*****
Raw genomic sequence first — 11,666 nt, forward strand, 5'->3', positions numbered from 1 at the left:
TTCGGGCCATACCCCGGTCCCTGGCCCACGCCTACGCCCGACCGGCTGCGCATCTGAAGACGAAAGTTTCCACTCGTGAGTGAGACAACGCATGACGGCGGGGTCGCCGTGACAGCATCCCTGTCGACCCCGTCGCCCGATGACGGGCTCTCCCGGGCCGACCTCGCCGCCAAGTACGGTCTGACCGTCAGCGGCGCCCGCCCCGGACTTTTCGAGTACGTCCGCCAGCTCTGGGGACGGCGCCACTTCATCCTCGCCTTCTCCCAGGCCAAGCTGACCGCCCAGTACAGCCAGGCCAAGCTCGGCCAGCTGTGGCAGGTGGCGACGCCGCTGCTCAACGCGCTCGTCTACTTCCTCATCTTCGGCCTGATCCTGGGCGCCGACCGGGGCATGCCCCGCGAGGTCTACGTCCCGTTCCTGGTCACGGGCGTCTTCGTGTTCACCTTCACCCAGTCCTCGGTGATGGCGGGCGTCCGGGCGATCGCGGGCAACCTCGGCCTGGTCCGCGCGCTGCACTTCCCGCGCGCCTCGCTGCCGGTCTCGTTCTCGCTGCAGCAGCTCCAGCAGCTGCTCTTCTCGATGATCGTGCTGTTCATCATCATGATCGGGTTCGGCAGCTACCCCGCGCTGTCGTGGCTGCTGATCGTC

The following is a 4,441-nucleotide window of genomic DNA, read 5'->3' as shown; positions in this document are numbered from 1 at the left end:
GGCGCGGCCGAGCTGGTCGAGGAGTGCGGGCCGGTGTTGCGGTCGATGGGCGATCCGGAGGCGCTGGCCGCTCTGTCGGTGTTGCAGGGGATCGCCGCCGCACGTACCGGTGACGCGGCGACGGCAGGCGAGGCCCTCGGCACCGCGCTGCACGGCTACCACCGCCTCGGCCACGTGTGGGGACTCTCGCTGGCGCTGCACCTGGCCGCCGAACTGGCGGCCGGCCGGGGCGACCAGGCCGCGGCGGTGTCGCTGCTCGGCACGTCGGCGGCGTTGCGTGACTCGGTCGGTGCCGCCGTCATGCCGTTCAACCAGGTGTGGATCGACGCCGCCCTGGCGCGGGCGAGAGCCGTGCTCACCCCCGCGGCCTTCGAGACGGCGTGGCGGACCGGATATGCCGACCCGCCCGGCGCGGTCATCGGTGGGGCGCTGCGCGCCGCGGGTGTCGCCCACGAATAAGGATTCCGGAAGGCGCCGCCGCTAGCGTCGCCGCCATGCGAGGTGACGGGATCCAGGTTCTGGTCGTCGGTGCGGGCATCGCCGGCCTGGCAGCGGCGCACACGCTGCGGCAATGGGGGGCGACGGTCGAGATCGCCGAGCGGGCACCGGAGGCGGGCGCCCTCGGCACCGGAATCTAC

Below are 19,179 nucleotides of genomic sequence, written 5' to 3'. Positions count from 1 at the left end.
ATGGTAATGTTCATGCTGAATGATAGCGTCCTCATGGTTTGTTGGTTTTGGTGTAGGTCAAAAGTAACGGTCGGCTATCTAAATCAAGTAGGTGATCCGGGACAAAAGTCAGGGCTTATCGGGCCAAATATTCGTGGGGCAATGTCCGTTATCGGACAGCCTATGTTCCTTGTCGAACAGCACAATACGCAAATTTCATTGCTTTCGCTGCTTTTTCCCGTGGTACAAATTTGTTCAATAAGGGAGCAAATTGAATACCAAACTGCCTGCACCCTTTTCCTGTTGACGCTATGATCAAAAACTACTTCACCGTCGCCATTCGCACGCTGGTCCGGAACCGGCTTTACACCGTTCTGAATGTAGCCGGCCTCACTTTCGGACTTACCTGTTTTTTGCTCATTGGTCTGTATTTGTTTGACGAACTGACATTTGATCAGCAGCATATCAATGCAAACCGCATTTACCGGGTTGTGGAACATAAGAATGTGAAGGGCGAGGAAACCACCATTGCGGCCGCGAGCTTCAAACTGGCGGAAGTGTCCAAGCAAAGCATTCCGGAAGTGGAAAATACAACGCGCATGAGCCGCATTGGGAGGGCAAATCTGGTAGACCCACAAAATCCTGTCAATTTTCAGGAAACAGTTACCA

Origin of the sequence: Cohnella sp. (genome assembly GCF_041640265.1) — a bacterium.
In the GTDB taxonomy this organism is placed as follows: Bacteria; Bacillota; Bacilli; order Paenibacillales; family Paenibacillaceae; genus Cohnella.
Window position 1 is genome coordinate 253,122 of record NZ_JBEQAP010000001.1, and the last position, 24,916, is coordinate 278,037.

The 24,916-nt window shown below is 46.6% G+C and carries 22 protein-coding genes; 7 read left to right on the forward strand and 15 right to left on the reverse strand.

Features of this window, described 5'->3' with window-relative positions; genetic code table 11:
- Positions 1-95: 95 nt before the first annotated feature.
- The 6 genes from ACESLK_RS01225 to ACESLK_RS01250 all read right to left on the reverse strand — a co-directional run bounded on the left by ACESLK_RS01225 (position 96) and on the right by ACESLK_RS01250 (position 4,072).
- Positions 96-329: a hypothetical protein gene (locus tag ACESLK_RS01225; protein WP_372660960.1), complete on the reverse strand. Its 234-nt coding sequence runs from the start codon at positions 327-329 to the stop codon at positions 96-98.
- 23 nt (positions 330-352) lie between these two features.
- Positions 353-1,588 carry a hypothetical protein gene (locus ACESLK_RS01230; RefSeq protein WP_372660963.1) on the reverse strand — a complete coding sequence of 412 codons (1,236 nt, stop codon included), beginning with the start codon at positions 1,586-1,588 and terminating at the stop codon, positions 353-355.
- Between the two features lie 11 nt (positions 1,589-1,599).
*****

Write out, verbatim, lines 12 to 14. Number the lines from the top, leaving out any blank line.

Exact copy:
- Positions 1-95: 95 nt before the first annotated feature.
- The 6 genes from ACESLK_RS01225 to ACESLK_RS01250 all read right to left on the reverse strand — a co-directional run bounded on the left by ACESLK_RS01225 (position 96) and on the right by ACESLK_RS01250 (position 4,072).
- Positions 96-329: a hypothetical protein gene (locus tag ACESLK_RS01225; protein WP_372660960.1), complete on the reverse strand. Its 234-nt coding sequence runs from the start codon at positions 327-329 to the stop codon at positions 96-98.